Col Legno's Schönberg & die Schrammelbrüder, featuring Klangforum Wien and joined by singers Jenny Renate Wicke and Walter Raffeiner, is trying to be so many things. It's a very postmodern concept -- a program combining the music of Vienna atonalists Arnold Schoenberg and Friedrich Cerha with "schlagers" drawn from the repertoire of the Schrammel Brothers, late nineteenth century tavern musicians who enjoy a legendary and historic status in Viennese music. It is true that Viennese composers of all kinds admired the work of the Schrammelbrüder, their casual, gemütlichkeit brand of music-making and odd combination of instruments influenced Schoenberg very strongly. This is illustrated with excerpts taken from Schoenberg's Pierrot Lunaire and his Serenade Op. 24. Cerha, who is regarded as one of the reigning kings of contemporary Viennese composers, is represented by three very short pieces taken from his Eine Art Chansons.
Schönberg & die Schrammelbrüder was recorded in Salzburg and Vienna in 2006. While it was in production, Wicke, who was highly regarded as a singer of contemporary music, cabaret and diseuse fare, passed away at about the age of 42; no other information is provided in the disc to clarify this event and -- not surprisingly -- Wicke's own website is silent on the matter. Therefore, an additional component of this program is that it is presented in Wicke's memory. Wicke's performances drawn from Pierrot Lunaire are quite good and it would have been nice to have a complete Pierrot from her, which apparently exists as the tracks here were taken from a live concert performance, presumably of the whole work. That would have served her memory well, but all we get are a few fugitive pieces crammed into this silly format.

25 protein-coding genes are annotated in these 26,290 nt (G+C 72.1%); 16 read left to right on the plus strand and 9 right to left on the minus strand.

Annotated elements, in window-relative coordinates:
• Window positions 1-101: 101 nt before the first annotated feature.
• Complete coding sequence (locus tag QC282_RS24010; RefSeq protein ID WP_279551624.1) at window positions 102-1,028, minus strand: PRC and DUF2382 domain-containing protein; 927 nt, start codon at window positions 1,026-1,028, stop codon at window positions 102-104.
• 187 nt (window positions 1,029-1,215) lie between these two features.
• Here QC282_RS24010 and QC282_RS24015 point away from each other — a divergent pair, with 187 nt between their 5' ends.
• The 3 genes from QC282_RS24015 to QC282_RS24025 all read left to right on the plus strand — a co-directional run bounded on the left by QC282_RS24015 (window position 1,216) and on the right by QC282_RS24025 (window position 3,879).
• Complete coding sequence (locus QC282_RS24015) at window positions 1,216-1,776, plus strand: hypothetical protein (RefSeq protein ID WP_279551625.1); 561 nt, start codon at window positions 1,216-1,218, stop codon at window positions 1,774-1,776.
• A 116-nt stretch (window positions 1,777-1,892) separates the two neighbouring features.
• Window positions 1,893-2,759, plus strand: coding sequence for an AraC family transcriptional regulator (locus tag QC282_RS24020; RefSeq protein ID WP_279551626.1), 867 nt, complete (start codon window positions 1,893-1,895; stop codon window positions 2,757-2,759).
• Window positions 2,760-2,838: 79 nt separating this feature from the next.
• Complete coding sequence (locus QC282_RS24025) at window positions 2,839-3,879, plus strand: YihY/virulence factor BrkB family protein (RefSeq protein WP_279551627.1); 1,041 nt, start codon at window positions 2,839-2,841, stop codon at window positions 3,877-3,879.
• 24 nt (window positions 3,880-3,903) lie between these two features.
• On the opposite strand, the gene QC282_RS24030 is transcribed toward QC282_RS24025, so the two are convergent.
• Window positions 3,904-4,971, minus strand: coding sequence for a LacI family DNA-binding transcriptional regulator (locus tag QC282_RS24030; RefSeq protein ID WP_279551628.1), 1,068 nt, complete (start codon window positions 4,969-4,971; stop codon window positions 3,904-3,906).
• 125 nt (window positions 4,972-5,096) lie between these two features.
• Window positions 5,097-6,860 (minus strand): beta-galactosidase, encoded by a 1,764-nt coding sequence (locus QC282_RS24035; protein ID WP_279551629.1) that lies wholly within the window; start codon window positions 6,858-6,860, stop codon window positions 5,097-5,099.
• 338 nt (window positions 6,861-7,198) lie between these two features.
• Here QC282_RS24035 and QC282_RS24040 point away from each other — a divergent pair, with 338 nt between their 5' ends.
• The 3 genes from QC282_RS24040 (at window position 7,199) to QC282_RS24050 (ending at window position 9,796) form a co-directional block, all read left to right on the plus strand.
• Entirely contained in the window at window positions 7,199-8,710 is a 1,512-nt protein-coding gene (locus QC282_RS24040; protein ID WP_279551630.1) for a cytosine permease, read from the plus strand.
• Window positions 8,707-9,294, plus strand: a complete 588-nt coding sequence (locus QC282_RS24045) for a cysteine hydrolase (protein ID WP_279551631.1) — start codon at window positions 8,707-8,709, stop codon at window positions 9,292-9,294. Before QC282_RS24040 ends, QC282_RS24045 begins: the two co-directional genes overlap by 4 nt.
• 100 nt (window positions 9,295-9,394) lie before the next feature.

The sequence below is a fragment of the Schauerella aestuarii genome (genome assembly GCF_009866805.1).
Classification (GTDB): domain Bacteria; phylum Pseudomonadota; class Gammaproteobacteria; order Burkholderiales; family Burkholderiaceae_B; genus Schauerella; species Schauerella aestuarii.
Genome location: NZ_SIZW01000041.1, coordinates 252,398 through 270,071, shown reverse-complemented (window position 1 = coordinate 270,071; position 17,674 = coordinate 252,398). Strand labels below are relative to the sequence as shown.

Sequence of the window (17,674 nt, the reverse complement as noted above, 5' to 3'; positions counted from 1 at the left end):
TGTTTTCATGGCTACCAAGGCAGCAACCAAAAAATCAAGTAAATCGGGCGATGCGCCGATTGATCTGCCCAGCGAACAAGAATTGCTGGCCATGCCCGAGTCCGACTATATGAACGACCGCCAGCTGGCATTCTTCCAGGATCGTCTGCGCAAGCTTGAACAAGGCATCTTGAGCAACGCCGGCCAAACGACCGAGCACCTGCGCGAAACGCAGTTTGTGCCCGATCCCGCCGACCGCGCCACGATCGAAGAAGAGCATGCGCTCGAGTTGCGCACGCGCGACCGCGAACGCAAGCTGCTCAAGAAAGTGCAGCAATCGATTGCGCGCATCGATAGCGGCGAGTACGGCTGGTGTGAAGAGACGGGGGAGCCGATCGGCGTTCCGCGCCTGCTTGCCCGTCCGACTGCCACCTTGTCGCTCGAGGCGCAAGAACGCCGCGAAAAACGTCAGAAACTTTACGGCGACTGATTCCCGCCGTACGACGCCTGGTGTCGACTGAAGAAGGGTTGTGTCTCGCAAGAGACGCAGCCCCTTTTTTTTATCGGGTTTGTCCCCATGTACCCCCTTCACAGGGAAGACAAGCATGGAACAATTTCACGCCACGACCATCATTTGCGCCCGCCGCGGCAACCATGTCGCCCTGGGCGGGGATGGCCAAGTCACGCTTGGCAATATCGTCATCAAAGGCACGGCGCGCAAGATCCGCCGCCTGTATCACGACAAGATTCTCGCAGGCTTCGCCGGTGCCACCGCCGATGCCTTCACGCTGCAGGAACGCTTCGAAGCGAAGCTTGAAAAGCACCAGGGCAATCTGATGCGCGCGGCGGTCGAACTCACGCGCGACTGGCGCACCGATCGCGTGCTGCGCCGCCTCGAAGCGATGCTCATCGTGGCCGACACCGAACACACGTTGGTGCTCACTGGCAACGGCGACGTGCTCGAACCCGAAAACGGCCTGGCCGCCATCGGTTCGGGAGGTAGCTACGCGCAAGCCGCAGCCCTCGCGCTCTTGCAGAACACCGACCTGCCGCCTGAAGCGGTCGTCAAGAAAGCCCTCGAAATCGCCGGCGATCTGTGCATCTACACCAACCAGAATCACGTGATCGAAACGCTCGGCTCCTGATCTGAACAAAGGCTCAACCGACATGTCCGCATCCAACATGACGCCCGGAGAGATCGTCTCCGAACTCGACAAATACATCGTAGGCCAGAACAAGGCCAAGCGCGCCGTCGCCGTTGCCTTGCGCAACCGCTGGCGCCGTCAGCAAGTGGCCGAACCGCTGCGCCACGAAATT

When you execute a concept album of this kind, you would hope the result would be something that both informs and provides an intriguing listen. About all one can deduce from Schönberg & die Schrammelbrüder is that Schoenberg was connected with cabaret culture, but most listeners who know Schoenberg at all are aware of the Brettl-Lieder and certainly can connect Pierrot Lunaire with its popular aspect. The best thing about Schönberg & die Schrammelbrüder, apart from Wicke's singing, is the crisp and taut performances of the instrumental pieces from the Serenade Op. 24. Otherwise, its mixture of highbrow wonkiness and "Wein, Weib und Gesang" seems rather pointless, unless perhaps one is Viennese and suffering from a hangover.